Record year predicted for global cross-border real estate investment in 2022

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Cross-border real estate investment will reach record levels in 2022, according to new research from Knight Frank.

The 2021 Active Capital Report, now in its sixth year, uses data and proprietary modelling to predict global real estate investment trends for the year ahead. For the first time, the capital gravity research model uses cutting-edge machine learning to identify country-by-country capital flows, type of investors behind the capital and the key sectors within different destination countries. In 2020, Knight Frank’s Active Capital research accurately predicted that the US would be the top destination for global cross-border real estate capital in 2021, followed by the UK, Germany, Australia, and France. 
 
This year’s Active Capital research suggests a resurgence of investment flows into real estate, hitting record pre-pandemic levels into key sectors including offices, logistics and residential, signalling a marked return of investor confidence.
 
The US, UK, Germany, France and the Netherlands are forecast to be the top destinations for cross border real estate investment in 2022, with the US, Canada, UK, and Germany predicted to be largest deployers of cross border capital in 2022, led by investment managers, institutions and private equity investors.

The office sector tipped to be the focus of more than half of all major cross-border transactions.
 
Residential is forecast to be the second most invested sector in 2022. Sources of capital are likely to be broad based, targeting a geographically diverse area, including the US, Germany, the UK, the Netherlands, and Japan.
 
Investment managers and private equity funds, particularly from the US and Canada, are forecast to remain major players in the industrials market in 2022, also targeting a diverse range of locations including the US, the UK, Germany, France and the Netherlands, as well as Spain, Poland and Australia.
 
Neil Brookes, Head of Global Capital Markets at Knight Frank, says: “The results from this year’s report are a welcome sign of the continuing recovery in the global capital markets and a resurgence of global cross-border investment into real estate.
 
“Indeed, as the world moves into the next phase of living with the pandemic, we could see a roaring 20s effect for real estate in 2022.

“Thanks to the latest machine learning modelling, this year we have a much deeper dive on the likely trends emerging on where and what sectors capital will be invested in the year ahead. As such, it provides a timely and actionable set of insights to help investors navigate the post-pandemic global real estate market, allowing them to stay one step ahead.”
 
Using price modelling tools, Knight Frank has for the first time, identified the contribution to sales price that is uniquely from a building’s green rating. The results found that prime Central London office buildings with a BREEAM1 Excellent rating enjoy a 10.5 per cent premium on sales price compared to equivalent unrated buildings, while those with a BREEAM Very Good rating enjoy a 10.1 per cent premium. Prime office buildings in Melbourne and Sydney with a NABERS2 rating of 5+ enjoy a 17.9 per cent premium on sales price compared to equivalent unrated buildings, while those with a lower NABERS rating enjoy an 8.3 per cent premium.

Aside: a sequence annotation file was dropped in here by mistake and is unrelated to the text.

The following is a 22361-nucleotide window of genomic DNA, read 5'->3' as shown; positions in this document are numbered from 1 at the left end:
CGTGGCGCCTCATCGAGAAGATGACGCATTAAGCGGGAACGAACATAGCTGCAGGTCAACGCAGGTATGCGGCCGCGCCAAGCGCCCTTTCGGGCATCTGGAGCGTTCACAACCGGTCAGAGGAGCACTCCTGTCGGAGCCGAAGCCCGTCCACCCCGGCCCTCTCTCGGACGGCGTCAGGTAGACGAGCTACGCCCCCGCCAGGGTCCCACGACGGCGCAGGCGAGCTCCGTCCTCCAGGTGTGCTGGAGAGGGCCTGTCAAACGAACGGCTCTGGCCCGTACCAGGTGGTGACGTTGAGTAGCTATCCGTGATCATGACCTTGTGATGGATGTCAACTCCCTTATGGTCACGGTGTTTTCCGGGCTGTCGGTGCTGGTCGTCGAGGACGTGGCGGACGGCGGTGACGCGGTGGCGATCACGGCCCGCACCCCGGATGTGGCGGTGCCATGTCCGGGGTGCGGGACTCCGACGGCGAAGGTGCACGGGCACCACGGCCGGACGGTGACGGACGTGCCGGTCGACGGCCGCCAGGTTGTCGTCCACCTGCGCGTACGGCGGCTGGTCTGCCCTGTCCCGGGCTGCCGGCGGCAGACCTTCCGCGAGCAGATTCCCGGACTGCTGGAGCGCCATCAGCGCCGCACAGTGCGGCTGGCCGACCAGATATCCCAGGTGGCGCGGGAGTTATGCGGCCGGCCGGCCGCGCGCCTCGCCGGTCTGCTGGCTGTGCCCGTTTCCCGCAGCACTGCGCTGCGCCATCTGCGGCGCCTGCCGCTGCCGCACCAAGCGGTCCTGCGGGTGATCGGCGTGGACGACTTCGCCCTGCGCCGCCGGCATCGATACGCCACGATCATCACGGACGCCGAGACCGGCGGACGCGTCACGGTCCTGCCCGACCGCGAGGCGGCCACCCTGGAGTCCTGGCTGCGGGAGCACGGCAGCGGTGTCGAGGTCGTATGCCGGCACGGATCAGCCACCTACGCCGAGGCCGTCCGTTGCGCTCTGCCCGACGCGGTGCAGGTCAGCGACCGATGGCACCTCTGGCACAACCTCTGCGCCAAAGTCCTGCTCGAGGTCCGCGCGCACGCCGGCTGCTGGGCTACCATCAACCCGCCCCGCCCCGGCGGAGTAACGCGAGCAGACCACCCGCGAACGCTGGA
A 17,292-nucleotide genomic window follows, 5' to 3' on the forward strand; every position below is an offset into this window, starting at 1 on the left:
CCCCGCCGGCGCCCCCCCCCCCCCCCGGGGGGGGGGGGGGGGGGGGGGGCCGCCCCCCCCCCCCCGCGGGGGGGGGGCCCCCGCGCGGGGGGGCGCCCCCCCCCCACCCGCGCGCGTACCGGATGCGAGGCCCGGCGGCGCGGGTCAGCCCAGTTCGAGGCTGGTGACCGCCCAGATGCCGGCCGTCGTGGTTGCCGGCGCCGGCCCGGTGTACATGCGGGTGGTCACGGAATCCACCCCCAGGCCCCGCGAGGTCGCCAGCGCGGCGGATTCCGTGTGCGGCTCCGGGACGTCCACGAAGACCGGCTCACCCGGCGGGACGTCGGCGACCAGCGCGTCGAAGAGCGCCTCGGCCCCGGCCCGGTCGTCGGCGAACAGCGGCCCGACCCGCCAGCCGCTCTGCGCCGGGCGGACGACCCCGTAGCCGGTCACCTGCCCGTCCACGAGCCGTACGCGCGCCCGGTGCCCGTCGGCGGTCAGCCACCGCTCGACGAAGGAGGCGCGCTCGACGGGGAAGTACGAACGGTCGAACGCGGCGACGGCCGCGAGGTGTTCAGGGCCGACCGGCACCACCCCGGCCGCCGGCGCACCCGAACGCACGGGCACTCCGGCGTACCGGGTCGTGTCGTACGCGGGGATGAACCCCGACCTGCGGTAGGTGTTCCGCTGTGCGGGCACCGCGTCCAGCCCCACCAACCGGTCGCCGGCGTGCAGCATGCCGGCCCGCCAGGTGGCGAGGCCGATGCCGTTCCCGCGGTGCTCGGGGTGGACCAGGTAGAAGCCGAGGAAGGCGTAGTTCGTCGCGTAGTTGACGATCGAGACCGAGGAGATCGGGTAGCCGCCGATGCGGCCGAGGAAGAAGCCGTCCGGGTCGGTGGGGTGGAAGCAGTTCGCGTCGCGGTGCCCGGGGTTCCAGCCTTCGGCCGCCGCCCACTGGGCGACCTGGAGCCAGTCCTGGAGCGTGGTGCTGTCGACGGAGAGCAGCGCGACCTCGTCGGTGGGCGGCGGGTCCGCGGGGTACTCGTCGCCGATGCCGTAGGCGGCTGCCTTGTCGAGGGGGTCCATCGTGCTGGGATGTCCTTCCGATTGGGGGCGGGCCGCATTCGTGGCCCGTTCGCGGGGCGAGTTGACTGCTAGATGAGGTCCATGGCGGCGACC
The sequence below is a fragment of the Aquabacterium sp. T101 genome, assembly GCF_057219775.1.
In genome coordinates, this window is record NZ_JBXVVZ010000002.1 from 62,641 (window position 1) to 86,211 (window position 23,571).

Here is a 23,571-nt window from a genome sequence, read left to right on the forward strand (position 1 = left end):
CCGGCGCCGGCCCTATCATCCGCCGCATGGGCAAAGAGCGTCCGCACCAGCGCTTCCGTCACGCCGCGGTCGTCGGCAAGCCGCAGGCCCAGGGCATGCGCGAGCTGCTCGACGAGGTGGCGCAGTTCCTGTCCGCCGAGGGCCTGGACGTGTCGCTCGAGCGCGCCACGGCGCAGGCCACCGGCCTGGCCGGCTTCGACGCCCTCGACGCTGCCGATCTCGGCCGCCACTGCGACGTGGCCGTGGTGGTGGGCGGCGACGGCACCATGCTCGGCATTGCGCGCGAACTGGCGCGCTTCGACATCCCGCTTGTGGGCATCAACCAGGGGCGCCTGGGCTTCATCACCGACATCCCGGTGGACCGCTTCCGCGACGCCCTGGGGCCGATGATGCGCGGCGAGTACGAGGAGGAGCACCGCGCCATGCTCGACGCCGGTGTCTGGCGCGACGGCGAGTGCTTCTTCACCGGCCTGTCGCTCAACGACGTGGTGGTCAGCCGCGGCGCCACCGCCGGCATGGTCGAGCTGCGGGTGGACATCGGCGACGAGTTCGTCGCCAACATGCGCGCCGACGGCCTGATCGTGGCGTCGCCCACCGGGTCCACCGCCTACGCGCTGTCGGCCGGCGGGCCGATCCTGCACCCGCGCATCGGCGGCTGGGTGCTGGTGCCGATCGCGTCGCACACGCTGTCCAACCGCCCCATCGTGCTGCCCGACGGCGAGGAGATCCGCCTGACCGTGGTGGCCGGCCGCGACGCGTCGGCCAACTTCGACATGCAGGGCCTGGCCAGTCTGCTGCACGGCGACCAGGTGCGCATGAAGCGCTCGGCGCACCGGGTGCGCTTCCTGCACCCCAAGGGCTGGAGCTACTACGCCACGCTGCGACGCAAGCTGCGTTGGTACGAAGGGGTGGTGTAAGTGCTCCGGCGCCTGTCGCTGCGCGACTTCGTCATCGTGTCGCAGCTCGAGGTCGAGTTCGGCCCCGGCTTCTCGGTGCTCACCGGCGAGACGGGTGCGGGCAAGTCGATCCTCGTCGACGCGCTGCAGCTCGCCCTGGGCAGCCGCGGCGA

Knight Frank’s research has identified London, Shanghai, New York, Paris and Washington DC as the world’s top five green-rated cities for real estate. Cities were measured on a range of factors, such as well-developed public transport networks, urban green space, and a high number of green-rated buildings. Notably, these top five cities also have universities which are benchmarked against UN Sustainable Development Goal 11, which measures the strength of research into sustainable cities and communities.
 
Yet, while these cities are making strides in supporting carbon reduction (at least on a relative per person basis), none are immune to climate risks. None of the 286 global cities surveyed scored much above six out of 10 for resilience against climate risks such as extreme weather events.
 
Victoria Ormond, CFA; Partner, Capital Markets Research at Knight Frank, adds: “We are rapidly seeing sustainability and ESG drive institutional real estate investment strategies.
 
“For the first time, we have also been able to identify the price premium on the highest-rated green buildings across hemispheres. This is a strong signal that demand for green buildings is an international phenomenon and one that is likely to grow in significance.
 
“The research has shown that whilst the world’s cities are making strides in supporting carbon reduction, none are immune to climate risks. Investors, almost universally, need to be accounting for the risks of increased weather events and broader climate risk in the future.”
 
Anthony Duggan, Chief Strategy Officer and Head of Global Capital Markets Research at Knight Frank, says: "Unsurprisingly, this year’s theme for Active Capital is ESG. Real estate has a critical part to play in the climate emergency and this is having significant ramifications across every element of our marketplace. As such, our report delves into understanding these trends and their implications.  Our analysis of the price premium on green-rated buildings should help the sector to take a big step forward in quantifying ESG investment decisions and further ingraining sustainability into real estate strategies.”

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